We are now less than two weeks away from the start of Northwestern women’s basketball! Next up in our player preview series is Sydney Wood, a player who looks to bring a spark in her return.
Who she is
Graduate student; guard/forward, 5-foot-11; Olney, Md.
Four games, 28.6 minutes per game, 3.8 points per game, 5.3 rebounds per game, 3.8 assists per game, 18.2 FG%, 0.0 3PT%, 58.3 FT%
Following a 2020-21 campaign in which Wood played in every game for Northwestern and was third on the team in scoring average (10.8 PPG), the grad student figured to be a major contributor to Joe McKeown’s squad in 2021-22. Though Wood started each of NU’s first four contests, the Maryland native went on to miss the rest of the season due to injury.
While a four-game sample size is anything but reflective, Wood’s scoring was not nearly as efficient or effective as it had been in the year before. Her scoring average dipped a full seven points per matchup, while her true shooting percentage of 27.5% was nearly half of the 54.5% clip in 2020-21.
When able to take the floor, Wood is a prototypical stat-stuffer. During her shortened senior season, Wood’s averages ranked second on Northwestern in rebounds, third in assists, second in steals and first in blocks. Talk about a player making her impact felt in nearly every facet of the game.
On an expanded note, Wood is a particularly stout defender. Per CBB Analytics, Wood’s 4.4% steal percentage was second on the 2020-21 ‘Cats (you can probably infer who was first). Likewise, Wood did well to avoid fouls, her personal foul efficiency of 1.45x ranking behind only Veronica Burton that season.
Offensively, Wood primarily shines at the rim: 52.1% of her 2020-21 field goals were within four feet of the basket, being converted at a 62.7% clip. This is especially critical when Wood is inserted as a guard, with her 5-foot-10 frame able to generate mismatches.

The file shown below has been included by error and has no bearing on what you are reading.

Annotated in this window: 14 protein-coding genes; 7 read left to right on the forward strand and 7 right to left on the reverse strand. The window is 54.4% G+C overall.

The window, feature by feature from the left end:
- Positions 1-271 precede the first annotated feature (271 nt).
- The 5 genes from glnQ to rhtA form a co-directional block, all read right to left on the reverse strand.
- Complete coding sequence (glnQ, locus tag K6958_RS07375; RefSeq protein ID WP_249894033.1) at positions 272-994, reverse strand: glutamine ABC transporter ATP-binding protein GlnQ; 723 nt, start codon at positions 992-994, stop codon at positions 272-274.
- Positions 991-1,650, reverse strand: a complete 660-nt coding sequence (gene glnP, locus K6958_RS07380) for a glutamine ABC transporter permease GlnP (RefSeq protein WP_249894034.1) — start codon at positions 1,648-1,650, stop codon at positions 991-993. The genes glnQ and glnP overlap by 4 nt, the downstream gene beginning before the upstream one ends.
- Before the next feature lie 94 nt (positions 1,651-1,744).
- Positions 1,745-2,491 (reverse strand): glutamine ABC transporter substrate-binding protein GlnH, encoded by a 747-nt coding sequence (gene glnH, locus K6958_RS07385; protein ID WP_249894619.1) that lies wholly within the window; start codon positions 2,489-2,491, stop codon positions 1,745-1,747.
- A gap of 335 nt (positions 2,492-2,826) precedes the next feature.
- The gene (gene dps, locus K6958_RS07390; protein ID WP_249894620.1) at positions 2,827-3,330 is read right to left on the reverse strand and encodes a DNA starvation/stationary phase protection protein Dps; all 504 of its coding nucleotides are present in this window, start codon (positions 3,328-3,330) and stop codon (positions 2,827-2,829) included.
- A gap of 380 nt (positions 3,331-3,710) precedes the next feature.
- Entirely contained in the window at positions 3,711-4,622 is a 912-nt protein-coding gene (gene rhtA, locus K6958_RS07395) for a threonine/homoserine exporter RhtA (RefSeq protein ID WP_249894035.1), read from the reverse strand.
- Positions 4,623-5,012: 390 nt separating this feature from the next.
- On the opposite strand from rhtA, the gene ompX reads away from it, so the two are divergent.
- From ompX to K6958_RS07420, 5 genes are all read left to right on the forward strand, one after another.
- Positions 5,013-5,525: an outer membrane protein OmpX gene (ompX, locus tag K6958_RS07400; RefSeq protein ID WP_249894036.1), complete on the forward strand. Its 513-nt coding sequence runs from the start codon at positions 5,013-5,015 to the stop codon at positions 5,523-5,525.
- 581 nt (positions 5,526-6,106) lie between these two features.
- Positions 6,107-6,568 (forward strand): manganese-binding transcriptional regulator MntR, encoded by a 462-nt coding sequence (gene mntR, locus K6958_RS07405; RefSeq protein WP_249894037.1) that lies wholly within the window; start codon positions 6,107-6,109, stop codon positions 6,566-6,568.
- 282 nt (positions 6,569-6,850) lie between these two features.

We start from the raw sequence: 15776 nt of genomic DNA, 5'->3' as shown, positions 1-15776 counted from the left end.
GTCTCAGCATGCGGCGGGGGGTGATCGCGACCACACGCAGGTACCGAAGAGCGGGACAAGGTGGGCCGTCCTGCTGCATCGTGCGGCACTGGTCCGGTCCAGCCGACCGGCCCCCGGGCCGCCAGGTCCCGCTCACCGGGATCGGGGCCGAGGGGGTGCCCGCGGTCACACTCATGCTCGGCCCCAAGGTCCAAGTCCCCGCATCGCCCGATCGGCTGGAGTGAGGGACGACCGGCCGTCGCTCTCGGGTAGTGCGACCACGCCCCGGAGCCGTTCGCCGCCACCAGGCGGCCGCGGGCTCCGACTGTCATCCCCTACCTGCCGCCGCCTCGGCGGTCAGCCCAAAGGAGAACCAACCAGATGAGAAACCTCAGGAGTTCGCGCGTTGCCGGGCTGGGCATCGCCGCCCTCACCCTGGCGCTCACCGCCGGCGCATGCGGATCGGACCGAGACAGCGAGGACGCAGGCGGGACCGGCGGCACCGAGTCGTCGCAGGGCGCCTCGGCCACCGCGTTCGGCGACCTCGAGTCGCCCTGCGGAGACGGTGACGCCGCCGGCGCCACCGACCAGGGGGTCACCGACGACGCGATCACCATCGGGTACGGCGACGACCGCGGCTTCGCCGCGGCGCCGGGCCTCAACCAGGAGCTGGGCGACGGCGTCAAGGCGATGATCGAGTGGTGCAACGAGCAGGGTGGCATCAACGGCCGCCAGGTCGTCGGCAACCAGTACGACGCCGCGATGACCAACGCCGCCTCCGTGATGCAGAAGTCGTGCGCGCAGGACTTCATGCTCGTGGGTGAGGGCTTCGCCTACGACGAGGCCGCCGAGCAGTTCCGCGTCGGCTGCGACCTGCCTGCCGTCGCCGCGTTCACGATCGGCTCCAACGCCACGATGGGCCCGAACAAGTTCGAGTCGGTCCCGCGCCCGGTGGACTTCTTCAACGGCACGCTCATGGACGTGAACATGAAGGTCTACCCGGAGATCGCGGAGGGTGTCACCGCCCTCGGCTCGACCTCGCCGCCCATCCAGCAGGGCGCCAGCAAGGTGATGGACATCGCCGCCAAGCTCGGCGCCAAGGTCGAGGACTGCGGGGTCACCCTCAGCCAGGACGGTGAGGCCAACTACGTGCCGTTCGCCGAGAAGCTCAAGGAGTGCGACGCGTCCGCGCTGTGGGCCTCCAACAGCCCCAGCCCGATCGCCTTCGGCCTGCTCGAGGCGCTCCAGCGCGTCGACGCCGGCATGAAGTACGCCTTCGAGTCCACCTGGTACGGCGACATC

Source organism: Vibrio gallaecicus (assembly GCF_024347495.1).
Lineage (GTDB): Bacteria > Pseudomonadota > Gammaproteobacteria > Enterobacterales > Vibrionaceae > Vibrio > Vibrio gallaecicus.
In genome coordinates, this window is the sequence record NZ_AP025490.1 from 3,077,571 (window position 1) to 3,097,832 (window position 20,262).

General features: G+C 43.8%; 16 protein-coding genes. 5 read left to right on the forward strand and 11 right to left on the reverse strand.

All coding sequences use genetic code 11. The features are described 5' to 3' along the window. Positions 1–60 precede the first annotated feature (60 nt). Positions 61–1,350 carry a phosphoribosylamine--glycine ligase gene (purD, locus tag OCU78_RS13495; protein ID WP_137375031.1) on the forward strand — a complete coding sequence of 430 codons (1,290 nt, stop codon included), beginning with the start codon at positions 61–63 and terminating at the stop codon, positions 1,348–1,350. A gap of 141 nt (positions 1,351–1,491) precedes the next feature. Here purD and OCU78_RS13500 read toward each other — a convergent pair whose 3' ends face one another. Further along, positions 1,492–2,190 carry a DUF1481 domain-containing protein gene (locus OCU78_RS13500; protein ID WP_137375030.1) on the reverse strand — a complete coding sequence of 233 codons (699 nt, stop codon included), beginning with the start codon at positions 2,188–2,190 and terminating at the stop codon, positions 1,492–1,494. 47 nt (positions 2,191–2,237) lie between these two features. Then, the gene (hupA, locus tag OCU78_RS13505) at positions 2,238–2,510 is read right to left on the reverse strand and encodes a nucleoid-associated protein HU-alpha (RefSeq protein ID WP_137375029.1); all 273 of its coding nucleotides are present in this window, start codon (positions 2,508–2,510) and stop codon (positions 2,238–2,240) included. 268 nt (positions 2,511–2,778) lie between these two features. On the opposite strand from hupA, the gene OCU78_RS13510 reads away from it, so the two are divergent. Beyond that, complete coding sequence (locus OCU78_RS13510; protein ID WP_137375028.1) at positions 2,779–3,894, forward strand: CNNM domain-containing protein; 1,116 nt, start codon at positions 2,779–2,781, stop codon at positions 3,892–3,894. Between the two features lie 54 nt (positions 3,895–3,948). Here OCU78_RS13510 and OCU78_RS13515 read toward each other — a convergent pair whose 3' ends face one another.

Yes, it was only four games of a 2021-22 season, but Wood’s numbers at the rim plummeted last year. The ratio of Wood’s shots within four feet remained relatively similar (54.5%), yet she cashed in on just 8.3% of those attempts.
The larger concern for Wood remains her ability to score when not extremely close to the tin. In her last full season, the grad student elected to take just 18.5% of her shots outside of four feet or the paint. Likewise, Wood has not found much effectiveness from deep, going just 6-for-27 (22.2%) from downtown in her career in Evanston.
Wood should also be careful not to lose the ball, too, having led the Wildcats in turnovers with 56 two years ago.
Being elected a team captain and coming off of a junior season in which she was named to the All-Big Ten Defensive Team, expectations were high for Wood last fall and winter before injuries cut her year short. When Wood announced her decision to return to the program in late March, many were assuredly excited about the potential of the grad student’s impact on and off the court.
For Wood, a major question remains durability, as she hasn’t played in a game since Nov. 21 at DePaul. How McKeown manages her workload, particularly by mixing in younger players like Mel Daley, will be compelling.
Regardless, Wood should reclaim a starting role in 2022-23. As one of the elder stateswomen of this team, Wood is undoubtedly a catalyst for its intended success in the upcoming months.